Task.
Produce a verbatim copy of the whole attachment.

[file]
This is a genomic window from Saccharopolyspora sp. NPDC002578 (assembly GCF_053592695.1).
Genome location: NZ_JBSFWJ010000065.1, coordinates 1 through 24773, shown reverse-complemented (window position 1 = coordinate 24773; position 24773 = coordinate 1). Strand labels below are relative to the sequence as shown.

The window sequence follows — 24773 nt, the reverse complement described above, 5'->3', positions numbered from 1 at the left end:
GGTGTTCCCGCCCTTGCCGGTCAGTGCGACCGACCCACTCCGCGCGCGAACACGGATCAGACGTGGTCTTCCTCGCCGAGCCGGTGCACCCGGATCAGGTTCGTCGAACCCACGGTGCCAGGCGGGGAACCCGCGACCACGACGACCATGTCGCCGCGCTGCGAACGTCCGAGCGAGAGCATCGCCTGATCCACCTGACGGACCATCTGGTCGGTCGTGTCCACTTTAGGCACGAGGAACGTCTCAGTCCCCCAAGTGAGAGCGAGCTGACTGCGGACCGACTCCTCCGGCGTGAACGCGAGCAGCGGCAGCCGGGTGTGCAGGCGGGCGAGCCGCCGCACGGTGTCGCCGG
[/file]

This is a genomic window from Saccharopolyspora sp. NPDC002578 (assembly GCF_053592695.1).
Genome location: NZ_JBSFWJ010000065.1, coordinates 1 through 24773, shown reverse-complemented (window position 1 = coordinate 24773; position 24773 = coordinate 1). Strand labels below are relative to the sequence as shown.

The window sequence follows — 24773 nt, the reverse complement described above, 5'->3', positions numbered from 1 at the left end:
GGTGTTCCCGCCCTTGCCGGTCAGTGCGACCGACCCACTCCGCGCGCGAACACGGATCAGACGTGGTCTTCCTCGCCGAGCCGGTGCACCCGGATCAGGTTCGTCGAACCCACGGTGCCAGGCGGGGAACCCGCGACCACGACGACCATGTCGCCGCGCTGCGAACGTCCGAGCGAGAGCATCGCCTGATCCACCTGACGGACCATCTGGTCGGTCGTGTCCACTTTAGGCACGAGGAACGTCTCAGTCCCCCAAGTGAGAGCGAGCTGACTGCGGACCGACTCCTCCGGCGTGAACGCGAGCAGCGGCAGCCGGGTGTGCAGGCGGGCGAGCCGCCGCACGGTGTCGCCGG